When we sat down and thought about this, so many names popped into mind that if they were diseases, we'd be riddled. There was a time when few people mentioned Joel Harloff (Dali Wine Bar) or Brian Luscher (The Grape), but those days are fading. Michael Zeve of Sevy's or Jeffery Hobbs at Suze are both highly accomplished second fiddles, so to speak. When's the last time you saw Randy Morgan of Dallas Fish Market mentioned anywhere. And who, for that matter, runs the kitchen at La Palapa Veracruza? We could bring up staff at Mia's, Mai's or...well, you see what we're dealing with. So we settled on chefs in the mid- to upscale market working in stand alone restaurants...with one exception we just couldn't resist.
10. Mansour Gorji, Canary Café
OK, so he promotes himself shamelessly--his name still rarely comes up in conversation, and he's doing all that marketing without professional assistance (at least that we know about). Gorji specializes in Mediterranean cuisine, but won the Texas Steak Cookoff in Hico on two occasions. And he has been known to offer "world tour" dinners, allowing the Addison chef to show even greater range.
9. Bartolino Cocuzza, Amici Signature Italian
Yeah, it's in Carrollton, so nobody goes...except his regulars. That he's hung on for so long (since the early '90s) in a hidden location says a lot about the chef and his cooking. Cocuzza opened his first restaurant at the age of 17--his parents helped--and then worked the stoves in some iconic destinations: Baby Routh and Cacharel, for example. He's so quiet, if the place shut down, how would anybody know?
8. Norma and Jose Vasconcelos, Soley!
You get the feeling this French-Mexican restaurant could shut down any day. Yet the husband-wife team (which, technically, makes this a list of 11) prepare some brilliant fusion dishes, including one of the city's better versions of escargot. Originally from Mexico, both chefs trained in Paris and worked in Michelin star restaurants in Lyon before returning to this side of the Atlantic.
7. Travis Henderson, The Place at Perry's
Still can't get used to Perry's new name. Oh, they got some publicity when forced to change the restaurant's identity, but that's about it. The place retains its sophistication, but chef-owner Henderson is the sort of person who doesn't mind downshifting to, oh, chicken fried steak or big ol' Texas onion rings.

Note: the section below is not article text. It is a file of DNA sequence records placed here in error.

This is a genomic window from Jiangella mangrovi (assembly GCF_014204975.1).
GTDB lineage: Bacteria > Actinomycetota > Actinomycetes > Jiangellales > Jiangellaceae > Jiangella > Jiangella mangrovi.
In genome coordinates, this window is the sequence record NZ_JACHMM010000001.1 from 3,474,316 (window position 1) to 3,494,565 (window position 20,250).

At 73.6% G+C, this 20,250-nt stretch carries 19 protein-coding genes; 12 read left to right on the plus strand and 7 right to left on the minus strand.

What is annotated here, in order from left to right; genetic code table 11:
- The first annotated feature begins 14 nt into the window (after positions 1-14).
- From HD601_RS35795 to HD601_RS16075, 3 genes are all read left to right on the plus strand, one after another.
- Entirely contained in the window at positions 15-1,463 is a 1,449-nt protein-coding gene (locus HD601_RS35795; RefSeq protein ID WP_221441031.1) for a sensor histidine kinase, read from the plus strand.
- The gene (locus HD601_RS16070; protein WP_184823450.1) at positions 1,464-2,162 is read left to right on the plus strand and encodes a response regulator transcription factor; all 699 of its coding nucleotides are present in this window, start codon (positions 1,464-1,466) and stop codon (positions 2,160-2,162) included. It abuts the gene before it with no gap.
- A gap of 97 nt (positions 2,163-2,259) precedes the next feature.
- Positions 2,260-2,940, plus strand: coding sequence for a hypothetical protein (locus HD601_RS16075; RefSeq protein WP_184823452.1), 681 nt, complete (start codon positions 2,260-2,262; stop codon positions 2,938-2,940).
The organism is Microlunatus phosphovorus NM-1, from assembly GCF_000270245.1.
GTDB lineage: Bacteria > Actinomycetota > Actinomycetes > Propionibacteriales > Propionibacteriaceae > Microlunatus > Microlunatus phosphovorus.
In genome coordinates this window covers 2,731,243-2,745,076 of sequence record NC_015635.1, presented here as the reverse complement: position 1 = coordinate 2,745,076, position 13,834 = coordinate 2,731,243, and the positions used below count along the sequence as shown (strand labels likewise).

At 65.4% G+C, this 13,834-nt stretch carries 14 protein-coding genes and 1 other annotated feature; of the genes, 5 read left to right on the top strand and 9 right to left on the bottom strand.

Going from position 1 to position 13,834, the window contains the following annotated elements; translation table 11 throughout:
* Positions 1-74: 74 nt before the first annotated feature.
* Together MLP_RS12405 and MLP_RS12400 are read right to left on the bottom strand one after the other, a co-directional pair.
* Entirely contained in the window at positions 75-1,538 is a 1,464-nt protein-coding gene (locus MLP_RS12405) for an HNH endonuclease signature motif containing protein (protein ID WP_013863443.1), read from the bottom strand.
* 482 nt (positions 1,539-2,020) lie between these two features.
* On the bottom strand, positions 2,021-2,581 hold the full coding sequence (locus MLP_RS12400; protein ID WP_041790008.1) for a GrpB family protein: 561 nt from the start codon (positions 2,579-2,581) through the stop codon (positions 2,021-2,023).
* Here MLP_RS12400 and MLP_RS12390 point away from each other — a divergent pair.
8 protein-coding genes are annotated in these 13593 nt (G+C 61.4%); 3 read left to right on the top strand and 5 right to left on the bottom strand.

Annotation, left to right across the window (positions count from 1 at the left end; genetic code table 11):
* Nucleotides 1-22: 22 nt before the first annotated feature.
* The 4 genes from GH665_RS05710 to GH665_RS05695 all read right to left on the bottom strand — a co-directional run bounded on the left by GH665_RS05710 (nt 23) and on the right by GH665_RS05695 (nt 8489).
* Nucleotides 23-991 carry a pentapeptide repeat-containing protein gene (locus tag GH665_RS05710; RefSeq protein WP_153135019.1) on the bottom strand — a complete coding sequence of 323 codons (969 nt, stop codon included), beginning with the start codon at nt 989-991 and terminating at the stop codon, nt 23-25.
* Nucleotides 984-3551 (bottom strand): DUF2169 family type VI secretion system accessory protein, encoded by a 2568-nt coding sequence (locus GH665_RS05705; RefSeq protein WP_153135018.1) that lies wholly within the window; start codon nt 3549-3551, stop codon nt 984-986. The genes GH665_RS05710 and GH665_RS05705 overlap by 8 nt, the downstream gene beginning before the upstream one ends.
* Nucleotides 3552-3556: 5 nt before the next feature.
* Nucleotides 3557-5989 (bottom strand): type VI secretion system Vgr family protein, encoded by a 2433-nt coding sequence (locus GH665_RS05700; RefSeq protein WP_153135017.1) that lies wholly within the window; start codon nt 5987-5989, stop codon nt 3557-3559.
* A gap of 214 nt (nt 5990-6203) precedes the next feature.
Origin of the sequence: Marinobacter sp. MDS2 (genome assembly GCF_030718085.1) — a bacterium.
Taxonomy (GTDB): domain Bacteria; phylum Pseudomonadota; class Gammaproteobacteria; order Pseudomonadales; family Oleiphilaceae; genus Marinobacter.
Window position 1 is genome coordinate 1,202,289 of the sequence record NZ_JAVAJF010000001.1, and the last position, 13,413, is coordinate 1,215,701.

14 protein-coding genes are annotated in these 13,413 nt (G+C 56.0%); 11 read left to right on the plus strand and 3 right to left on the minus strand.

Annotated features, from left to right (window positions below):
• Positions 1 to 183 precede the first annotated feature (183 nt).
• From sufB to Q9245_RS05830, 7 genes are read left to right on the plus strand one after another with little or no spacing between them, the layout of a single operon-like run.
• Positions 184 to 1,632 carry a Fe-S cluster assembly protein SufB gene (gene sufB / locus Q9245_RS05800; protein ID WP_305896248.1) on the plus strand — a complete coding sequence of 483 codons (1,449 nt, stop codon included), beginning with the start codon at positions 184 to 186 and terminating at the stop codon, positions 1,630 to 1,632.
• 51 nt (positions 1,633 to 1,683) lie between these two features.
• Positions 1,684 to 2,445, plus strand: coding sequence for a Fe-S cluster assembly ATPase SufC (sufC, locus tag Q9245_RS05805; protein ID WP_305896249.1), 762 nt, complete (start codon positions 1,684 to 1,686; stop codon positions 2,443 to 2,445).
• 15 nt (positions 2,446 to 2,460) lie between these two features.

6. Dan Landsberg, Tillman's Roadhouse
The California native claims an impressive local pedigree, having worked with the likes of Pyles, Garza and what's-his-name (number one on our list). He helped get Stephan Pyles up and running, in fact, before moving over to Oak Cliff. Yes, he has a dedicated following. That doesn't, however, add up to much press.
5. James Neel, Tramontana
Just around the corner, Kent Rathbun's Blue Plate Kitchen attracts the kind of attention local celebrity chefs expect. Then there's Neel and his little space. He receives enviable reviews, sure, but no one seems to mention him afterwards. Surviving without much publicity, well, that's one indication of good cooking.
4. Tracy Miller, Local
There are no good dining venues in the Deep Ellum area, right? Nope, they're all...wait a minute, what about Local? That's pretty much what we go each time we rummage the brain for a place to eat. Yes, she's been the recipient of rather positive press, including repeated listing by Zagat. Given her talent, however, the chef-owner should be mentioned at least as often as Badovinus.
3. David Uygur, Lola
It's difficult not to put his cooking up there with the Fearings of Dallas. Yet you never read of Uygur's antics, his band, the celebrities visit his restaurant. So, by definition, he deserves much more attention than he receives...although he gets it in circles that matter, such as diners and the community of chefs.
2. Whoever's cooking at The Mansion
Speaking of Fearing...You know, the place lost a high profile chef in Dean Fearing. They hired another in John Tesar, but he scurried off, first to New York and then the Houston area. Word is they are looking for another--yet all the while, the cooking remains consistently top notch. Guess they need a name to clown around and a no name to run the kitchen.
He runs a massive steakhouse. Big deal--right? Well, perhaps you didn't know the French-trained chef taught the likes of Landsberg (above), Garza, Hobbs...the list could go on. Oh, he garnered a lot of publicity when his Riviera was the place to dine in Dallas. Same with Toscana. Steakhouse chefs don't get much name-recognition to start with. But no other steakhouse chef in this city has Holben's credentials.
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